Introduction And Overview
This is information from Chapter 1 of your text, with some additional material.
  1. Web Pages.
    1. The Internet started to have users (not just its creators) during the 1980s.
      1. This was oriented to remote use of a computer, and download of specific files by name.
      2. Very text-oriented; no WWW yet.
    2. Tim Berners-Lee invented the basic mechanisms of the World-Wide-Web at CERN.
      1. Wanted a convenient way to use the Internet to share the lastest physics research results.
      2. Created the HTML language to write pages, and the HTTP network protocol to transfer them.
      3. Early web was a way to link static documents (with figures).
    3. Initial model
      1. Client-server
        1. Client sends a request for a particular URL.
        2. The URL refers to a particular file on the server.
        3. Server responds, with the file contents or error indication.
      2. Pages are stored on the server machine. Server copies them out.
      3. Interaction is clicking on links.
    4. Common Gateway Interface (CGI). (Not to be confused with the “Computer-Generated Imagery” in your favorite movie.)
      1. The earliest form of dynamic web page.
      2. The file the URL refers to is a program instead of text.
      3. The program is run, and the output is sent to the browser.
      4. Usually, the output is HTML.
      5. Can use any programming language supported by the server system.
    5. Server-side programming.
      1. Similar to CGI, but uses languages specialized to generate HTML.
      2. There are others, but we will use a popular language called PHP.
    6. Client-side programming: Javascript.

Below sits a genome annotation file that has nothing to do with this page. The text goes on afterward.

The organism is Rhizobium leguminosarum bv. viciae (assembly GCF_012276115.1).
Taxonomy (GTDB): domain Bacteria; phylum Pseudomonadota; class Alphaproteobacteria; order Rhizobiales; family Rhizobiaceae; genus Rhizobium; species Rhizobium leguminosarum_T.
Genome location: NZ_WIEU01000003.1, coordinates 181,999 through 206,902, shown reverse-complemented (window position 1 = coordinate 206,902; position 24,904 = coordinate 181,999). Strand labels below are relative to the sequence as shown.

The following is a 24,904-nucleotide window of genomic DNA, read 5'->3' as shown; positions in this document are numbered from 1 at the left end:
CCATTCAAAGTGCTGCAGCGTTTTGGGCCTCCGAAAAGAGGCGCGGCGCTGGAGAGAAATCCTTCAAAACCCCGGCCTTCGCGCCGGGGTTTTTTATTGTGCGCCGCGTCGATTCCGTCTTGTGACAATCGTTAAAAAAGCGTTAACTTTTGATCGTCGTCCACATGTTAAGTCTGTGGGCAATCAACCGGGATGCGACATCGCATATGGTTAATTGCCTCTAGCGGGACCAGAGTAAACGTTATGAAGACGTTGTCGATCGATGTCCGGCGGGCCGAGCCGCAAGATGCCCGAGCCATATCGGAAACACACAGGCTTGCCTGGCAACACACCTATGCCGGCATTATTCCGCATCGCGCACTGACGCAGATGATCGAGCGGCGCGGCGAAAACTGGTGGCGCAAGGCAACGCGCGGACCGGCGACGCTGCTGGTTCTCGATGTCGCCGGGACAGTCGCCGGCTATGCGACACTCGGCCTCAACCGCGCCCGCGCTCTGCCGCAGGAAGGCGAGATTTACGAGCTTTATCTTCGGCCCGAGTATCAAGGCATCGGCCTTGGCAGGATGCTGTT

1. Language that runs the browser.
      2. More responsive, since it doesn't need to talk to the server in order to respond.
    7. Server Side Client Side
    8. Ajax.
      1. Let the Javascript interact directly with the server.
      2. Modify the page with server data, but no full page markup required. Google Maps.
  2. Changes in HTML
    1. The WWW was an instant hit.
    2. Randomly expanded for some years.
      1. Netscape, the first commercial browser, was very successful.
      2. Microsoft responded by creating Internet Explorer.
      3. Period of not-always-healthy competition known as the browser wars.
      4. Divergence of browsers made it hard to know how to write your page.
      5. Eventual convergence on industry standards.
    3. Current standard known as HTML 5.
  3. Cascading Style Sheets (CSS).
    1. A language for describing the appearance of a page.
    2. CSS is embedded inside HTML.
    3. Helps make sure pages look the same on any browser.
  4. MySQL
    1. MySQL is a popular database system discussed in the text.
    2. It's a worthy topic, but I don't expect we'll have time to cover it.
  5. The Apache Web Server.
    1. The server is the program that receives requests and returns pages. Apache is one such server.
    2. Apache is the most popular webserver by number of installations, but others are ahead of it by other measures.
Note: For this class, we'll want to use a modern web browser, such as Chrome, Firefox, or Opera. Edge, but not IE.